Launched in 1854 from the Chesapeake Bay's Gosport Navy Yard at Portsmouth, Virginia, USS Constellation served her country for 100 years before her final decommissioning in 1955. Prior to the Civil War she sailed as flagship of the US African Squadron intercepting slave ships. During the Civil War she was charged with chasing confederate raiders, and she was a training ship for midshipmen at the US Naval Academy in Annapolis from 1871 to 1893. The ship was brought to Baltimore in 1955 for restoration. Today, the USS Constellation offers a wide range of activities and demonstrations which provide visitors with a first-hand experience of what life was like on a 19th century man-of-war.
The ships of Historic Ships in Baltimore are open daily during the following hours with the exception of Thanksgiving, Christmas Eve, Christmas Day, and New Year's Day:
March through May from 10:00 am to 5:30 pm
June, July & August from 10:00 am to 6:00 pm on Sunday through Thursday & from 10:00 am to 7:00 pm on Friday and Saturday
September & October from 10:00 am to 5:30 pm
November through March from 10:00 am to 4:30 pm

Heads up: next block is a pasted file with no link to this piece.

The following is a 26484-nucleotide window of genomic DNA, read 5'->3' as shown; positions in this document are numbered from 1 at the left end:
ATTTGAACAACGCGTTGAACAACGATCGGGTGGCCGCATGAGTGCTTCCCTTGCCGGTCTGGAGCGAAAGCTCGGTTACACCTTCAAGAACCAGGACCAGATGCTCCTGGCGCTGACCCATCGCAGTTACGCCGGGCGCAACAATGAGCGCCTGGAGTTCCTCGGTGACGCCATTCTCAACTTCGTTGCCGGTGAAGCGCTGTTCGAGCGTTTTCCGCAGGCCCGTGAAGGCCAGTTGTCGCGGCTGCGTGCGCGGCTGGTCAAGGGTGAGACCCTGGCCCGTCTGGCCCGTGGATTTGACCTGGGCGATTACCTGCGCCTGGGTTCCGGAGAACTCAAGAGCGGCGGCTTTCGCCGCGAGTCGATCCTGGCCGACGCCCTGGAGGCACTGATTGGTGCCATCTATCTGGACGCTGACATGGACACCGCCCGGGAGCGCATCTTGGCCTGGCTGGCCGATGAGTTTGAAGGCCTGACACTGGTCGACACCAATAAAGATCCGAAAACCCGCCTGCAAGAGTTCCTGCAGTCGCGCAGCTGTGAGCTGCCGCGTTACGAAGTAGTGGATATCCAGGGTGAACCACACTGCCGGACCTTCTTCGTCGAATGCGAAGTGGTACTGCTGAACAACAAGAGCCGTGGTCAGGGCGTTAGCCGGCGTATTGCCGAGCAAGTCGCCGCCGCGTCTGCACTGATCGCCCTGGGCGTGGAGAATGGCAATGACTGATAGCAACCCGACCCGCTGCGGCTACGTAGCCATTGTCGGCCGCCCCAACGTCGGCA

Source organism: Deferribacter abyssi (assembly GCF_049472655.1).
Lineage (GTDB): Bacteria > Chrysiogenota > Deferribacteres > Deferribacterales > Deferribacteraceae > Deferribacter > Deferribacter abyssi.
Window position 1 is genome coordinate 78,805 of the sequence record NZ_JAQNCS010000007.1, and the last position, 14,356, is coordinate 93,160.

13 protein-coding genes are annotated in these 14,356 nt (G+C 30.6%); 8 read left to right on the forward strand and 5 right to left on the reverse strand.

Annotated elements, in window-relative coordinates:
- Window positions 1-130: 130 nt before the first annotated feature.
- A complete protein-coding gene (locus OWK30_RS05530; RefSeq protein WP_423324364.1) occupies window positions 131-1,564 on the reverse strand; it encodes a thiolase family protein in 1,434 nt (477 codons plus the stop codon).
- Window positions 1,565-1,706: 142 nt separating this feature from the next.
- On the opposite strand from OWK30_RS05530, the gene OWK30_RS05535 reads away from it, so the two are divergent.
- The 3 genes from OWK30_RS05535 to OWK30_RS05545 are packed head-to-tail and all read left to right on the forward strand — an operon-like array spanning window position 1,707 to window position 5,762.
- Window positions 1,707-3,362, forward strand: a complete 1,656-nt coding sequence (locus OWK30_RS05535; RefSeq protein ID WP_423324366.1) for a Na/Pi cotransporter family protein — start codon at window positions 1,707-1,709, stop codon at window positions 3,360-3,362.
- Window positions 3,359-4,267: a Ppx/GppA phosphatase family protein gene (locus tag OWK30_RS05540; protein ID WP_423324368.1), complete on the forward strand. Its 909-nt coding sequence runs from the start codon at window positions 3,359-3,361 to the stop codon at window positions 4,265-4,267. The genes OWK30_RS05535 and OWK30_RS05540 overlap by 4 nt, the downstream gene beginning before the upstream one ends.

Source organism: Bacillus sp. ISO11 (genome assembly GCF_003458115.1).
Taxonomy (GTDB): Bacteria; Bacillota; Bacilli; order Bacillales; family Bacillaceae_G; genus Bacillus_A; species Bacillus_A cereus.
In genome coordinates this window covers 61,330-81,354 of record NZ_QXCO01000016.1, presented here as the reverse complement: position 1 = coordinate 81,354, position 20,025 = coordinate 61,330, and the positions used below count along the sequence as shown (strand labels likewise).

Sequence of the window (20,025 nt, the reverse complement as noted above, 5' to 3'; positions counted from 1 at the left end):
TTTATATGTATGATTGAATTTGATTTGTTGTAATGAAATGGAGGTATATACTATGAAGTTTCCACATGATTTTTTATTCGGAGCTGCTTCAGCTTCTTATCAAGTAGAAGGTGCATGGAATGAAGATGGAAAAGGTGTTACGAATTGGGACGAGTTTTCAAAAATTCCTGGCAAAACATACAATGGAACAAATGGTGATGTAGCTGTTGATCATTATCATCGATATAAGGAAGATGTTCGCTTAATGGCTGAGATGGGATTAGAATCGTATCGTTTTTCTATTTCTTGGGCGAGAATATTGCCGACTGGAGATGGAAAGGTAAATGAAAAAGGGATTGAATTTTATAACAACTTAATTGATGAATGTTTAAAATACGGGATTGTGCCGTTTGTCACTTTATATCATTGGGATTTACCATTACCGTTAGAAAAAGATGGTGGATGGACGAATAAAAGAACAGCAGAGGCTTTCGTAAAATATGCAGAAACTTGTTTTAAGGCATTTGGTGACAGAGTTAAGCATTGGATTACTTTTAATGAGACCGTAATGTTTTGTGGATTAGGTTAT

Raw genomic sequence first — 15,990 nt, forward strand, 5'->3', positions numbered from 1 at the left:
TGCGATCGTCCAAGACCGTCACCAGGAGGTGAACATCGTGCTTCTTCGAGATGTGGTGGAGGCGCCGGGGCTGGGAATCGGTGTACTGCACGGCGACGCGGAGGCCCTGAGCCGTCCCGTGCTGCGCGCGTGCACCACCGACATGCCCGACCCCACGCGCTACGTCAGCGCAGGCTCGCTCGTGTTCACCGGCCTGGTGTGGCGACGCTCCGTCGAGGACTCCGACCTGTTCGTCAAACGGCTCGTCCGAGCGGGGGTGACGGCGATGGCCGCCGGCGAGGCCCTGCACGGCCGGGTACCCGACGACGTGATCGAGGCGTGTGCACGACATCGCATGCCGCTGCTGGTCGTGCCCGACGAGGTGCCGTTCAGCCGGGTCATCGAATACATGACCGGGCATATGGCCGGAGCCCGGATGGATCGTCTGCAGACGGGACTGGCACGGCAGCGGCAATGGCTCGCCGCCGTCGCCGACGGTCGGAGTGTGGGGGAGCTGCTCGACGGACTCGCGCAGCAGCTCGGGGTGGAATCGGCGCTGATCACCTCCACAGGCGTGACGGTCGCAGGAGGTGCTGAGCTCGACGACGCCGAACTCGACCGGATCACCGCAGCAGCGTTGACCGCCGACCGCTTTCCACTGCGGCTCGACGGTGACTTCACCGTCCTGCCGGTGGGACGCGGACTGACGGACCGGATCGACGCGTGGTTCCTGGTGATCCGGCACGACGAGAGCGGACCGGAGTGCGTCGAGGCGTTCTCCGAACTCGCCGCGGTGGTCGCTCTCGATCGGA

(Note: Many places fill to capacity on busy, nice weather days, especially holiday weekends. Please call ahead or visit the official website to get the most up-to-date information before visiting.)
Visitors may choose to visit any one ship, any two ships, or all four ships. Fees vary for each ship and discounts are given for multiple tickets. Please visit the website for full details.
Admission to the Seven Foot Knoll Lighthouse is free to all visitors.
With the beginning of the War of 1812 imminent, the USS frigate Constellation was dispatched to Hampton Roads, Virginia, near Norfolk.
With four forts, Norfolk was the best-defended city in Virginia during the war. Yet the British Royal Navy used nearby Lynnhaven Bay as a primary anchorage for their ships.
From there, the British conducted their blockade at the mouth of the Chesapeake Bay.
They had their eye on several prime military targets in this region: the naval shipyard at Portsmouth, the city of Norfolk, and the Constellation, which was anchored in the Elizabeth River.
The British made only one attempt to threaten these targets, and American forces scored a rare early victory at the Battle of Craney Island on June 22, 1813.
However, the British blockade bottled up the Constellation in the Elizabeth River, where it remained for the rest of the war.
Several different tours are available, including a "powder monkey tour" where children (10 and older) can learn about the lives of young boys who served on the ship during the Civil War.
A museum sits on the pier beside the ship.
Due to the nature of their construction, portions of the Historic Ships may not be accessible to visitors with limited mobility.
Please feel free to call ahead and let us know that you are coming. We will do our best to ensure that your visit is rewarding and without difficulty.